Competitive Strategies in UK Fast Food Industry

In last decade much has been discussed about the customer orientation, customer value management (CVM), customer relationship management (CRM), Customer Lifetime Value (CLV) metrics, Customer Centric organization models, customer retention, customer care & many more with a new theory added each time with word ‘customer’ preceding to it. But to the fact how many companies incorporate these concepts, how far they’ve been successful, if so why do we still see a major shift in the needs and wants of the customers is puzzling many researchers today. What a company thinks as a market or value proposition is often misunderstood by customer and responds in completely different fashion. What is the reason for this?

When a company looks at various products and values derived from it whereas customer is looking at satisfaction. The basic question is does all the strategy, innovative product features, add ons and value creation lead to ultimate customer satisfaction? All of this may seem a little contradictory. For better understanding let’s take an example of fast food company, these Companies are roll out a new product every now & then offering more value, in their perspective. The key point is why the customer switches over to different fast food company products or packages so often, if the products are offering value. The point to be noted is that more value propositions are being rolled out without looking at the very basic concept i.e. whether the value proposed gives satisfaction to the customers. If it is not, then it is not at all valuable. The customer is buying satisfaction. Highest value is derived when the customer is fully satisfied with his purchase. This highlights the importance of value creation for customers termed as customer value. The main purpose of this research is to understand how this customer value forms the basis in formulating the competitive strategies across various industries. Some common myths in Value Creation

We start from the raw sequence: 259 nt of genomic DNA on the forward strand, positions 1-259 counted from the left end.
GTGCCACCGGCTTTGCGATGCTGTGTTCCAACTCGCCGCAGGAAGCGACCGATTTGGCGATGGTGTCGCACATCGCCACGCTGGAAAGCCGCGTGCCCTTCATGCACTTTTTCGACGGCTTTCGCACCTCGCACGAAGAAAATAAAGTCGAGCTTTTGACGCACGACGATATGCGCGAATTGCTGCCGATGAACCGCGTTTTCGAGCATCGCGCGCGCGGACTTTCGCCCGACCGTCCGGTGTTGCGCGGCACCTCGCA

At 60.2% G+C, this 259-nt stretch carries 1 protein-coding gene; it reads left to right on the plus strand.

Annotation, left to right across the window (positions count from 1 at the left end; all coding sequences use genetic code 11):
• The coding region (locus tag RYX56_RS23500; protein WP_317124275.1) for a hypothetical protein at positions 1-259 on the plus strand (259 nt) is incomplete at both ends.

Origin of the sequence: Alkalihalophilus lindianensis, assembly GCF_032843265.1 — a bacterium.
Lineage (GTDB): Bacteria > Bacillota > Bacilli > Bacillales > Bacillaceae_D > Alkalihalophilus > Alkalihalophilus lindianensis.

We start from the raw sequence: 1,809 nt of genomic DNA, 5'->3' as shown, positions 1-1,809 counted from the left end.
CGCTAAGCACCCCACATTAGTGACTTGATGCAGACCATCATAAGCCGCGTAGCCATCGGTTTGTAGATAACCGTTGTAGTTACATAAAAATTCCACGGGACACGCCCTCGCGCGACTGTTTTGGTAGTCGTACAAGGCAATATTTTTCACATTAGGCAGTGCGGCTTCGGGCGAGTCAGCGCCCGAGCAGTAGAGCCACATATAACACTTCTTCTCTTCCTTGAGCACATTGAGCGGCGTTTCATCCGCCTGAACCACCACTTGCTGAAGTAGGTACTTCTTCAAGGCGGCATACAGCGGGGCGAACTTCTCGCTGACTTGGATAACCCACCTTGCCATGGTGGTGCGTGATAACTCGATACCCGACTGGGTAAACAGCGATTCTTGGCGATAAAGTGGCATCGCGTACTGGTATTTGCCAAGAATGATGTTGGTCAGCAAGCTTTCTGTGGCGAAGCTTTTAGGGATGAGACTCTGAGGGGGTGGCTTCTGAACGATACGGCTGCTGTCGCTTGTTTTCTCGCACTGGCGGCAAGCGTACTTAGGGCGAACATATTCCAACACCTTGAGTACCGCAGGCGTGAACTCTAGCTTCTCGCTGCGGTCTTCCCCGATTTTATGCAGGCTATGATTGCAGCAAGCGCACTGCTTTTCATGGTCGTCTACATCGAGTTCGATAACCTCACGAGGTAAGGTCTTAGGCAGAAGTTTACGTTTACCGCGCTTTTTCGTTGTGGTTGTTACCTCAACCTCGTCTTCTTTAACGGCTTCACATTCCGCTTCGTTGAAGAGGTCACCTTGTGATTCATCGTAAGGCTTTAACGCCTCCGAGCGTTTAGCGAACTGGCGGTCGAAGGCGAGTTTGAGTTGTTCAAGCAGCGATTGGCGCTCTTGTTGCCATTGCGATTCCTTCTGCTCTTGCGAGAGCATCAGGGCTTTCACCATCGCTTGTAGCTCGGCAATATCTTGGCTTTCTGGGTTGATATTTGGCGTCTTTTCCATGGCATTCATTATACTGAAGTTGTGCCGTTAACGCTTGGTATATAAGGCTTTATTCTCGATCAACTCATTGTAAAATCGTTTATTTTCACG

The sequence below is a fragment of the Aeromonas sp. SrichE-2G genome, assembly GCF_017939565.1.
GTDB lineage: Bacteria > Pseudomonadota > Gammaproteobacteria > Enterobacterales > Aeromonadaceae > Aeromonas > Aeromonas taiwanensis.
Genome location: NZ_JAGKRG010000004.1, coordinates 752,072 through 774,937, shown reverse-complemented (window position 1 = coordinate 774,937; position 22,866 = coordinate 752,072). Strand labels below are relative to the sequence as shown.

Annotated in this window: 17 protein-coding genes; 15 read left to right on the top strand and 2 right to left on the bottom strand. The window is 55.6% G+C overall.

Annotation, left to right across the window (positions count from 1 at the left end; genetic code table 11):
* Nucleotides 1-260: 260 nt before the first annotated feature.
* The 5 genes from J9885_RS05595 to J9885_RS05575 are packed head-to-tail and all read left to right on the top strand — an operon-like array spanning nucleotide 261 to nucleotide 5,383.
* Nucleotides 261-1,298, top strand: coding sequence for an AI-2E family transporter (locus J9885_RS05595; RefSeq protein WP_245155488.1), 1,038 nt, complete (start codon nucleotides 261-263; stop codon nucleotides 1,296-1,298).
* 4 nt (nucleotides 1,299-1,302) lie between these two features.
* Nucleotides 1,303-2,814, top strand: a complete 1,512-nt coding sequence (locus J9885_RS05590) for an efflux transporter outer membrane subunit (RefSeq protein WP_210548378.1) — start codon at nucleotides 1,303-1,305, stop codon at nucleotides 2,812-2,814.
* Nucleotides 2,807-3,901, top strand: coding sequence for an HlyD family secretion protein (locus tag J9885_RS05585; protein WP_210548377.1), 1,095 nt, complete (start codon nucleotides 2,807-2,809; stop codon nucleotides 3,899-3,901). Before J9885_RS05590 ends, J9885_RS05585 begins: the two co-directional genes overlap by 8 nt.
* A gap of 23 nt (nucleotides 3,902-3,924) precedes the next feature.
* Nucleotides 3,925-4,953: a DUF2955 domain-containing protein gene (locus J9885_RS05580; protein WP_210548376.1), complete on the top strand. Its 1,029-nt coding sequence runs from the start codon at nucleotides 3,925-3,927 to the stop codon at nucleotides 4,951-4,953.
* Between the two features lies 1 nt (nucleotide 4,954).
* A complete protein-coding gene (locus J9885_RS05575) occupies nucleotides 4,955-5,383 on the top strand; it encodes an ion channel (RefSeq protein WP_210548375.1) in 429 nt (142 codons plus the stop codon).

‘ More is often considered value

Buy one get one free schemes are rolled out. There is of course an instant sales push. However at the end of the scheme the customer feels that he had all along been paying 100% more for the products and perceives that very product as costly once the scheme is withdrawn. May switch to another product at the same price.